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A Winter Story


The morning was especially cold, and the sky was the perfect gray hue to match the bare trees. I haven’t heard the owl in many days but, curiously, I may have seen him hunting during the daylight yesterday. The small birds are quiet now and I know their water sources are frozen, for it was a killing frost. My heart is heavy for the small animals that had to survive these nights of extreme cold, winter is harsh. It is necessary and beautiful, but it is harsh. The Full Wolf Moon will rise on the 25th and soon, the robins will come from the woods, but not yet, for winter is here. The world moves on.

I am moving on also, moving on into a place of less interaction, less socialization, less knowledge of temporary trends and unsolicited opinions, and more introspection and time to be quiet, time to hear my voice. Sounds like an easy thing to do, but it is not. The information highway has turned into a freeway of sorts, and it never slows down; it can be quite reckless and foreboding. To be theatrical, I sometimes feel assaulted. This ‘information’ might be somewhat helpful, I suppose, if it were accurate and true, but I fear, it is mostly not. Reality is losing this race and illusion is winning.

These concerned thoughts disturbed my sleep this morning. To combat the ‘doom and gloom’ that sometimes visits me in the depth of night, I came here to write of a simpler time, to remember life before social media and too much information, a life that was nearly void of illusion.

My thoughts took me to 1961 and Landry Drive. I was seven, nearly eight and we had moved here the year before. My dad was working for Dia–Log in the New Orleans area and was transferred to the New Iberia location. The shop was on a faraway road named Admiral Doyle. My little sister, Susan, was three and my mother was expecting my brother, Dwayne. We were a family of five in a new town, renting a small house on Landry Drive. I was in second grade in Mrs. Pharr’s class at Susan Terrell. My mom joined the PTA and Mr. Burt Terrell was the much-revered principal. Mrs. Pharr wore a dress each day and Mr. Terrell wore a suit and tie.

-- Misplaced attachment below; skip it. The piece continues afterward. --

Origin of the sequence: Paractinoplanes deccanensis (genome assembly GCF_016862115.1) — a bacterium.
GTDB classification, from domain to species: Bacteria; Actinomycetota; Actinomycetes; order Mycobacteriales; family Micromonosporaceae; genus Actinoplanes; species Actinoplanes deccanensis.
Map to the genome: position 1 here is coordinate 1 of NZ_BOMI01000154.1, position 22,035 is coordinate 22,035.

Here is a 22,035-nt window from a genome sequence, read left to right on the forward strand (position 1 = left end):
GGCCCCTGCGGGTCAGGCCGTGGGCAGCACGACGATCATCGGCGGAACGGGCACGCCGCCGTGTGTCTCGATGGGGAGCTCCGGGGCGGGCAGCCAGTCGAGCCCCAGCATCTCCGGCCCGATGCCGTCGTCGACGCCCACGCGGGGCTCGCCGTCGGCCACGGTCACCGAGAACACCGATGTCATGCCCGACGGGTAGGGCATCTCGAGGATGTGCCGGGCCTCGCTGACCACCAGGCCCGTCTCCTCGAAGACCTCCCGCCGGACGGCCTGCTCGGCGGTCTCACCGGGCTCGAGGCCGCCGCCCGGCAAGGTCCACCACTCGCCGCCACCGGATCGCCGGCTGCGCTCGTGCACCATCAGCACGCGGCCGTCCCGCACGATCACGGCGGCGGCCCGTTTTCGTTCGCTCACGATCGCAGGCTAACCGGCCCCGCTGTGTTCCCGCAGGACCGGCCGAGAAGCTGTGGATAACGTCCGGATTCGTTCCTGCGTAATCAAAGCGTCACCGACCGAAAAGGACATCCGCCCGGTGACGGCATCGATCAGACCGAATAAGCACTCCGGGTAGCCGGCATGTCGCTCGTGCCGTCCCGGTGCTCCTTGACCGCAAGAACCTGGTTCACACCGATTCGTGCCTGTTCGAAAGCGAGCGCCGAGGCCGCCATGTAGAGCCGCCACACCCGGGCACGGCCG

I remember the little house on Landry Drive. It had two bedrooms and a family bathroom in between the two. The kitchen was open and flowed into the living room. There was a dinette set in the kitchen where my dad taught me to play Solitaire and a big backyard with a swing. The Duhon family lived next door. They had three boys and we caught lightning bugs in mason jars that summer. My mom and Mrs. Lois were neighbors who became friends.

People knew their neighbors then and moms visited. Their children played in backyards, while they had coffee and kitchen conversation; it was all so wondrous and fun. Once, while living there, my sister and I ‘caught measles’. My mom was pregnant, so she called Dr. Musso, our family doctor, and he came to our little house on Landry Drive with his big black bag and treated us…imagine.

As I said, I was a student at Susan Terrell. Most days I walked to school, my mom had a newborn and a four-year-old at home. I carried my book satchel and off I went…seven years old. Along the way, I stopped at Cynthia’s house, and we continued to walk until we were at Jennifer’s house. Finally, the three of us crossed the vacant lot (which is still there) and entered the (unfenced) schoolyard. No one called to tell our mothers we had arrived safely, and no one worried at all, because there was nothing to worry about.

That whole area was somewhat of a hub then. E.P. Breaux was on the corner and his brother was somewhat adjacent and had a pharmacy, Breaux’s Pharmacy, with a soda counter. Across the side street, Jennifer’s dad had a mechanic shop, and a little further down Jane Street was the Dugas Brothers grocery store. The neighborhood was filled with young families and a bustling retail presence; we hardly went further into town; everything was nearby and viable.

I could go on and on with the foggy and, therefore, idyllic memories I hold, but this is enough to cause a bittersweet reaction…happy to have had those carefree days of childhood and sad to see much of the people and places are gone…

I hope a few of you were able to connect to some of this retro conduit. We all have our stories and the older we become, the more ‘unreal’ they seem.

It is winter now, and like nature, which goes deep into the Earth, so should we. It is time to slow down a bit and perhaps find resolve in our lives and reemerge in spring with hope and encouragement.

I conclude with a long overdue 'virtual' ‘thank you’ to my parents for providing me with moments in childhood to remember with security and warmth…69 years later, I can still ‘go there’. Plant those seeds in spring, for their fruit will be needed in winter. #winter #newiberia #southlouisiana #seeds #owls #winterbirds #life #longago

Pam Shensky

Berry Tales

January 20, 2024




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